The other really amazing part of the square foot gardening book is the time tables in the back for when to plant. He lays out a planting schedule based on weeks before or after your local last frost date so you can use the system almost anywhere. Here in Portland, OR our last frost date is in the second week of April so I am already planting some hardy spring plants. I have already planted snow peas, lettuce, turnips, mustard, radishes and onions, and will plant some chard, bok choy, more onions and lettuce, and kale or broccoli before the spring is too much further along.

Later in the summer I will plant tomatoes, cucumbers and zucchini but haven't decided exactly how to fit those into my gardening plans. Mel Batholomew claims you can plant all of those plants in the square foot garden with trellises, but I'm thinking I may use the plot at my house for a less structured garden with more room for each of those big plants.

My next big challenge is protecting the garden. First and foremost I need to protect it from the two big black dogs that share the backyard with my garden. My dad's dog particularly likes to dig but both will tromple right through it given half a chance. Right now I have chicken wire laid over the soil but once things start sprouting I am going to need to change that a bit. I've got some ideas floating around in my head, but we'll see how any of it actually works out :)

I'm dreaming of lettuces and radishes out of the garden, tomatoes warm from the vine and cucumbers plumping in the sun. Spring, however, is wet and long here in the pacific northwest and it will be quite a few months before there are any backyard barbecues featuring garden fresh onions and zucchini. Ya know what though, the rain doesn't seem to bother me quite as much when I know it is watering my garden for me :)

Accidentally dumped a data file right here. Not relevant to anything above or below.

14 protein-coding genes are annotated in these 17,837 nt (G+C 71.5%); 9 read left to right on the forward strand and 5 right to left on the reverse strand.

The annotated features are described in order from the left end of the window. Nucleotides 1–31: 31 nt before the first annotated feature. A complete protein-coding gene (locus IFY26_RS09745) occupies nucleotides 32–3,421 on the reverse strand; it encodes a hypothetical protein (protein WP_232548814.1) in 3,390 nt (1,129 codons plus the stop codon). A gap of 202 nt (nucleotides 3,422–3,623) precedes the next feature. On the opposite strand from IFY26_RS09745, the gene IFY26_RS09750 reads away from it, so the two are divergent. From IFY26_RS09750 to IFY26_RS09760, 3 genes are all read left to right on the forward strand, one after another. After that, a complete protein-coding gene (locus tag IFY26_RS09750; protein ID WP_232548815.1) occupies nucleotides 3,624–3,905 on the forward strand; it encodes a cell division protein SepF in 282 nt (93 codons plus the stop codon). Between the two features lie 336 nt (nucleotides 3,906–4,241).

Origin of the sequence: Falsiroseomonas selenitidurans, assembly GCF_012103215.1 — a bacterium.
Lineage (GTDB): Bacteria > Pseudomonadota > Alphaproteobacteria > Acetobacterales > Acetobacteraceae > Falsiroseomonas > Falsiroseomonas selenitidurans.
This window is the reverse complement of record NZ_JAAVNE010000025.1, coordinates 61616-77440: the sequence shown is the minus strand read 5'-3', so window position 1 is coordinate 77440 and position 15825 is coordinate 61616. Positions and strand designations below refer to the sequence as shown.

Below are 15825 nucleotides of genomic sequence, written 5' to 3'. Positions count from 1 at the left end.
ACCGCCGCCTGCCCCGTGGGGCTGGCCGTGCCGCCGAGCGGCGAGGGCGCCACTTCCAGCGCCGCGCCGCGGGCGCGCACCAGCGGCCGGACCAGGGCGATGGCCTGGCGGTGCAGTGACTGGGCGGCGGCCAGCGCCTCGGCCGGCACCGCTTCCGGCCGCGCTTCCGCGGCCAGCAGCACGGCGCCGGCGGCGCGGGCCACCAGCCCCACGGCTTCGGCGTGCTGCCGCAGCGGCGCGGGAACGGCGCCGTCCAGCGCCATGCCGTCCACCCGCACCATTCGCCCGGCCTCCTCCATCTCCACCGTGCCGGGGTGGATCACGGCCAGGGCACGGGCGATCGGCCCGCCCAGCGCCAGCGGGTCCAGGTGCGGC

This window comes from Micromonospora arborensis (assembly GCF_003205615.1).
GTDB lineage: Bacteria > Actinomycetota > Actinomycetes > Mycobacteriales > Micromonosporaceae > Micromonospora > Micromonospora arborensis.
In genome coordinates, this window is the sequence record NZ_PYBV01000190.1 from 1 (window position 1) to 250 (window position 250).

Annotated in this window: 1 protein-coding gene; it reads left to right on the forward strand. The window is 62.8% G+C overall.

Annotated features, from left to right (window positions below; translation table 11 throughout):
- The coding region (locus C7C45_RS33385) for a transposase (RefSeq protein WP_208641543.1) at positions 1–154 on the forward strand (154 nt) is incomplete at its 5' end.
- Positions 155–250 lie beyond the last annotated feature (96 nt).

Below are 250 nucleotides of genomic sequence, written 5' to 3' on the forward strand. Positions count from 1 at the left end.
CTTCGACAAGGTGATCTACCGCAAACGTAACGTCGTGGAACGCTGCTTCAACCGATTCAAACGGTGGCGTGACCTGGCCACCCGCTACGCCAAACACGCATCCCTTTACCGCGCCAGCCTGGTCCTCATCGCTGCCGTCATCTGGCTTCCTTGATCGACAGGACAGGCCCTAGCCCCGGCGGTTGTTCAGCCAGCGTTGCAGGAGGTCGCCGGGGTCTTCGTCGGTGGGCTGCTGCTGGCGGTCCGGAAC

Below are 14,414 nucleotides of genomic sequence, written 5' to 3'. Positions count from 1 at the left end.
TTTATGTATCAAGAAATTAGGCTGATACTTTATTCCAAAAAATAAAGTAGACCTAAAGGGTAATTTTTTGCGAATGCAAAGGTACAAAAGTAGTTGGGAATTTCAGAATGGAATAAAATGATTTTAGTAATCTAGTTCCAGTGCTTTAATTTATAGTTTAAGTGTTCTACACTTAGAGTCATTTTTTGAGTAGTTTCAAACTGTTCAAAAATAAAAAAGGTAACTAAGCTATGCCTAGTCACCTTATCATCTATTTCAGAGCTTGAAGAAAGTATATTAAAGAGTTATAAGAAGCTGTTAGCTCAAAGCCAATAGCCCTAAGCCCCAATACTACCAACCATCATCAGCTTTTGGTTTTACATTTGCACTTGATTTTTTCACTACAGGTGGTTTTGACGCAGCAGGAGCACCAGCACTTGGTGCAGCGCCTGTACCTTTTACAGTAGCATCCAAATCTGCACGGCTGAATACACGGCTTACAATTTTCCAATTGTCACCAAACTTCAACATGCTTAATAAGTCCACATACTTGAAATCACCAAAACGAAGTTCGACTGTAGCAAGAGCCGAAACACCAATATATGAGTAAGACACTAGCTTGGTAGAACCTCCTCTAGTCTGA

2 comments:

  1. Looks great! I'm always encouraged when I read about the gardening efforts of others.

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  2. Hi Alyss,

    Have you seen this blog yet: http://www.gardenertofarmer.net/ She is from Portland and has a new gardening book out and a great facebook forum for gardening, very active. She's awesome. I can't wait to put my starts in! Not sure how we differ for last frost here in Seattle from Portland but I've had my tomato starts going inside under lowered fluorescent lights for a month now. I won't put them out until May and then I have cleaned milk jugs to put over them to protect them at night until the first of June, and red plastic to put over the soil around them to keep it warm. Tomatoes are a hard one in the Pacific NW but I am planning a tomato triumph this year.

    I love your layout. So excited for your garden! I've seen his book many times.

    xo,
    Sustainable Eats